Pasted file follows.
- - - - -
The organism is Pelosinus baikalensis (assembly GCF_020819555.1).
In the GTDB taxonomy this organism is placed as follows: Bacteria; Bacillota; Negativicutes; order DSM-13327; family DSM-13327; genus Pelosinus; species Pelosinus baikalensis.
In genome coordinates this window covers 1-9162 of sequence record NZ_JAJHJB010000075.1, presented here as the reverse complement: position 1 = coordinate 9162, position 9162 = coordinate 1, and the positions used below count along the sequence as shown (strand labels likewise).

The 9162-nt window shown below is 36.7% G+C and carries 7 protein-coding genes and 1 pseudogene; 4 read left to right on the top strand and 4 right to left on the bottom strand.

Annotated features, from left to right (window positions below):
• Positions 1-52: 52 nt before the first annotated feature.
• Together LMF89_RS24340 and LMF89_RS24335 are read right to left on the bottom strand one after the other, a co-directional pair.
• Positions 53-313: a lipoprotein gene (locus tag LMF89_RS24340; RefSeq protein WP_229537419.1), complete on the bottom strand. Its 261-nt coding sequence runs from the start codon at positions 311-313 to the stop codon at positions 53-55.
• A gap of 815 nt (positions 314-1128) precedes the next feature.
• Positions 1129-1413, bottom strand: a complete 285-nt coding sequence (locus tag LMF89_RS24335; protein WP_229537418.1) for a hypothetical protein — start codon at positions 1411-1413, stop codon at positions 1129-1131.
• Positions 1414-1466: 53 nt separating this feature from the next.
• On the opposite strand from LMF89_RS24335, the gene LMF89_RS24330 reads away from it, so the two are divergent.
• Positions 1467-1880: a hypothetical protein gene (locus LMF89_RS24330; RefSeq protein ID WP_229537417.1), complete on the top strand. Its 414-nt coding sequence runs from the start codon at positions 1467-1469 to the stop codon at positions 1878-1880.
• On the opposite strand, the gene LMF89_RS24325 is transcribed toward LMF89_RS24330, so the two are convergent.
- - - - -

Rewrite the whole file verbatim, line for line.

The organism is Pelosinus baikalensis (assembly GCF_020819555.1).
In the GTDB taxonomy this organism is placed as follows: Bacteria; Bacillota; Negativicutes; order DSM-13327; family DSM-13327; genus Pelosinus; species Pelosinus baikalensis.
In genome coordinates this window covers 1-9162 of sequence record NZ_JAJHJB010000075.1, presented here as the reverse complement: position 1 = coordinate 9162, position 9162 = coordinate 1, and the positions used below count along the sequence as shown (strand labels likewise).

The 9162-nt window shown below is 36.7% G+C and carries 7 protein-coding genes and 1 pseudogene; 4 read left to right on the top strand and 4 right to left on the bottom strand.

Annotated features, from left to right (window positions below):
• Positions 1-52: 52 nt before the first annotated feature.
• Together LMF89_RS24340 and LMF89_RS24335 are read right to left on the bottom strand one after the other, a co-directional pair.
• Positions 53-313: a lipoprotein gene (locus tag LMF89_RS24340; RefSeq protein WP_229537419.1), complete on the bottom strand. Its 261-nt coding sequence runs from the start codon at positions 311-313 to the stop codon at positions 53-55.
• A gap of 815 nt (positions 314-1128) precedes the next feature.
• Positions 1129-1413, bottom strand: a complete 285-nt coding sequence (locus tag LMF89_RS24335; protein WP_229537418.1) for a hypothetical protein — start codon at positions 1411-1413, stop codon at positions 1129-1131.
• Positions 1414-1466: 53 nt separating this feature from the next.
• On the opposite strand from LMF89_RS24335, the gene LMF89_RS24330 reads away from it, so the two are divergent.
• Positions 1467-1880: a hypothetical protein gene (locus LMF89_RS24330; RefSeq protein ID WP_229537417.1), complete on the top strand. Its 414-nt coding sequence runs from the start codon at positions 1467-1469 to the stop codon at positions 1878-1880.
• On the opposite strand, the gene LMF89_RS24325 is transcribed toward LMF89_RS24330, so the two are convergent.